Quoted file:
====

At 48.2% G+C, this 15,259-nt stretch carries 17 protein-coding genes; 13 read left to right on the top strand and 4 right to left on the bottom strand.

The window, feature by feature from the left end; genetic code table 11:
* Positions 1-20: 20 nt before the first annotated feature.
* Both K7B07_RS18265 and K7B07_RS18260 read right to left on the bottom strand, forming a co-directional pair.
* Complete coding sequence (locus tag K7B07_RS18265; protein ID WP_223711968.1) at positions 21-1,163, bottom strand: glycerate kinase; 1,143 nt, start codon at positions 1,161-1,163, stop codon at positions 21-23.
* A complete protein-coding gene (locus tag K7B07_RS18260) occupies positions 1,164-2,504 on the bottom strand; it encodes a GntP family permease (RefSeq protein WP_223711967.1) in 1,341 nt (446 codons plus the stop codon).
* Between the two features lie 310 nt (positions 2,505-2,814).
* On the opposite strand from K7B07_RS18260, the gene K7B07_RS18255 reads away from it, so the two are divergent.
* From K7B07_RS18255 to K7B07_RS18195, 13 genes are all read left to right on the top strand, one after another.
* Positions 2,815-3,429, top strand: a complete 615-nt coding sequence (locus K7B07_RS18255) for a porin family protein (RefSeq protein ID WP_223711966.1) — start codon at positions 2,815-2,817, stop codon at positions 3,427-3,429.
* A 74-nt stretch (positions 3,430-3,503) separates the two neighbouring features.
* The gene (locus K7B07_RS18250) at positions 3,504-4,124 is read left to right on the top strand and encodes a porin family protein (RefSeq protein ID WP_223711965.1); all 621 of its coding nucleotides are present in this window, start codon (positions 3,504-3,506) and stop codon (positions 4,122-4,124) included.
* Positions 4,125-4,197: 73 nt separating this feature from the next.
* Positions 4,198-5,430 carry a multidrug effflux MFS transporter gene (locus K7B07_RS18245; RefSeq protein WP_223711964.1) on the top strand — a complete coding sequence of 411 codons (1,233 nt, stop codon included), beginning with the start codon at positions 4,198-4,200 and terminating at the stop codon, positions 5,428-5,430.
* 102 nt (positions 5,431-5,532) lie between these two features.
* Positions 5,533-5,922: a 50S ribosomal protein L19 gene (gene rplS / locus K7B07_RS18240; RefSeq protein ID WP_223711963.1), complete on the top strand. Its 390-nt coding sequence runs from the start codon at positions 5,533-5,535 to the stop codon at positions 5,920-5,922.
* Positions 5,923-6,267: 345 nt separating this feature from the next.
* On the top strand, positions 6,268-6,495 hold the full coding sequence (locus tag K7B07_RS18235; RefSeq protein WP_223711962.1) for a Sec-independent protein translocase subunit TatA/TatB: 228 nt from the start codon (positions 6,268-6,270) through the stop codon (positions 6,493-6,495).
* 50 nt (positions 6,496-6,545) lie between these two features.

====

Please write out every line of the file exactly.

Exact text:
At 48.2% G+C, this 15,259-nt stretch carries 17 protein-coding genes; 13 read left to right on the top strand and 4 right to left on the bottom strand.

The window, feature by feature from the left end; genetic code table 11:
* Positions 1-20: 20 nt before the first annotated feature.
* Both K7B07_RS18265 and K7B07_RS18260 read right to left on the bottom strand, forming a co-directional pair.
* Complete coding sequence (locus tag K7B07_RS18265; protein ID WP_223711968.1) at positions 21-1,163, bottom strand: glycerate kinase; 1,143 nt, start codon at positions 1,161-1,163, stop codon at positions 21-23.
* A complete protein-coding gene (locus tag K7B07_RS18260) occupies positions 1,164-2,504 on the bottom strand; it encodes a GntP family permease (RefSeq protein WP_223711967.1) in 1,341 nt (446 codons plus the stop codon).
* Between the two features lie 310 nt (positions 2,505-2,814).
* On the opposite strand from K7B07_RS18260, the gene K7B07_RS18255 reads away from it, so the two are divergent.
* From K7B07_RS18255 to K7B07_RS18195, 13 genes are all read left to right on the top strand, one after another.
* Positions 2,815-3,429, top strand: a complete 615-nt coding sequence (locus K7B07_RS18255) for a porin family protein (RefSeq protein ID WP_223711966.1) — start codon at positions 2,815-2,817, stop codon at positions 3,427-3,429.
* A 74-nt stretch (positions 3,430-3,503) separates the two neighbouring features.
* The gene (locus K7B07_RS18250) at positions 3,504-4,124 is read left to right on the top strand and encodes a porin family protein (RefSeq protein ID WP_223711965.1); all 621 of its coding nucleotides are present in this window, start codon (positions 3,504-3,506) and stop codon (positions 4,122-4,124) included.
* Positions 4,125-4,197: 73 nt separating this feature from the next.
* Positions 4,198-5,430 carry a multidrug effflux MFS transporter gene (locus K7B07_RS18245; RefSeq protein WP_223711964.1) on the top strand — a complete coding sequence of 411 codons (1,233 nt, stop codon included), beginning with the start codon at positions 4,198-4,200 and terminating at the stop codon, positions 5,428-5,430.
* 102 nt (positions 5,431-5,532) lie between these two features.
* Positions 5,533-5,922: a 50S ribosomal protein L19 gene (gene rplS / locus K7B07_RS18240; RefSeq protein ID WP_223711963.1), complete on the top strand. Its 390-nt coding sequence runs from the start codon at positions 5,533-5,535 to the stop codon at positions 5,920-5,922.
* Positions 5,923-6,267: 345 nt separating this feature from the next.
* On the top strand, positions 6,268-6,495 hold the full coding sequence (locus tag K7B07_RS18235; RefSeq protein WP_223711962.1) for a Sec-independent protein translocase subunit TatA/TatB: 228 nt from the start codon (positions 6,268-6,270) through the stop codon (positions 6,493-6,495).
* 50 nt (positions 6,496-6,545) lie between these two features.